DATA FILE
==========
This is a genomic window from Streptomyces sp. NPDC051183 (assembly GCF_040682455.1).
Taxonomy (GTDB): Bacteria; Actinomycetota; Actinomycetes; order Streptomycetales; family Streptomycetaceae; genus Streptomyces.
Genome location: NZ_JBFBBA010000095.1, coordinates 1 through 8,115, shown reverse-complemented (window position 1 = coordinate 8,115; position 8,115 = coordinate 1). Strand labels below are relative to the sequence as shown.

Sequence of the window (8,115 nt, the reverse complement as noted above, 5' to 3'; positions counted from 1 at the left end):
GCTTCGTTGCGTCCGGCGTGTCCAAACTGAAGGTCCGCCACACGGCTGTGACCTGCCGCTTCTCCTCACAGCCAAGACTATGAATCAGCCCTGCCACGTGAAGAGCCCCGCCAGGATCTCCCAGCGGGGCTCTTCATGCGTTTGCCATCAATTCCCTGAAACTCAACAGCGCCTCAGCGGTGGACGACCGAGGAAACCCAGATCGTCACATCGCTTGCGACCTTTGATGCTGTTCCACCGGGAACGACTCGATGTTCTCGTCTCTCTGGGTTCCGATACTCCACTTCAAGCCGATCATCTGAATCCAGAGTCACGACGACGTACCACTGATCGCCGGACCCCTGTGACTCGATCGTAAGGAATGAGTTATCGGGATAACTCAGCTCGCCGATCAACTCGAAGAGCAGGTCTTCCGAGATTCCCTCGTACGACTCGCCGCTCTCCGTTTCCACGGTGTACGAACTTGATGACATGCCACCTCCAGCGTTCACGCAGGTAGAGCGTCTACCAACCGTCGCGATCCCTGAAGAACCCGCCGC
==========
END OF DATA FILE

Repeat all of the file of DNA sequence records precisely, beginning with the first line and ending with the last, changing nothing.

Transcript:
This is a genomic window from Streptomyces sp. NPDC051183 (assembly GCF_040682455.1).
Taxonomy (GTDB): Bacteria; Actinomycetota; Actinomycetes; order Streptomycetales; family Streptomycetaceae; genus Streptomyces.
Genome location: NZ_JBFBBA010000095.1, coordinates 1 through 8,115, shown reverse-complemented (window position 1 = coordinate 8,115; position 8,115 = coordinate 1). Strand labels below are relative to the sequence as shown.

Sequence of the window (8,115 nt, the reverse complement as noted above, 5' to 3'; positions counted from 1 at the left end):
GCTTCGTTGCGTCCGGCGTGTCCAAACTGAAGGTCCGCCACACGGCTGTGACCTGCCGCTTCTCCTCACAGCCAAGACTATGAATCAGCCCTGCCACGTGAAGAGCCCCGCCAGGATCTCCCAGCGGGGCTCTTCATGCGTTTGCCATCAATTCCCTGAAACTCAACAGCGCCTCAGCGGTGGACGACCGAGGAAACCCAGATCGTCACATCGCTTGCGACCTTTGATGCTGTTCCACCGGGAACGACTCGATGTTCTCGTCTCTCTGGGTTCCGATACTCCACTTCAAGCCGATCATCTGAATCCAGAGTCACGACGACGTACCACTGATCGCCGGACCCCTGTGACTCGATCGTAAGGAATGAGTTATCGGGATAACTCAGCTCGCCGATCAACTCGAAGAGCAGGTCTTCCGAGATTCCCTCGTACGACTCGCCGCTCTCCGTTTCCACGGTGTACGAACTTGATGACATGCCACCTCCAGCGTTCACGCAGGTAGAGCGTCTACCAACCGTCGCGATCCCTGAAGAACCCGCCGC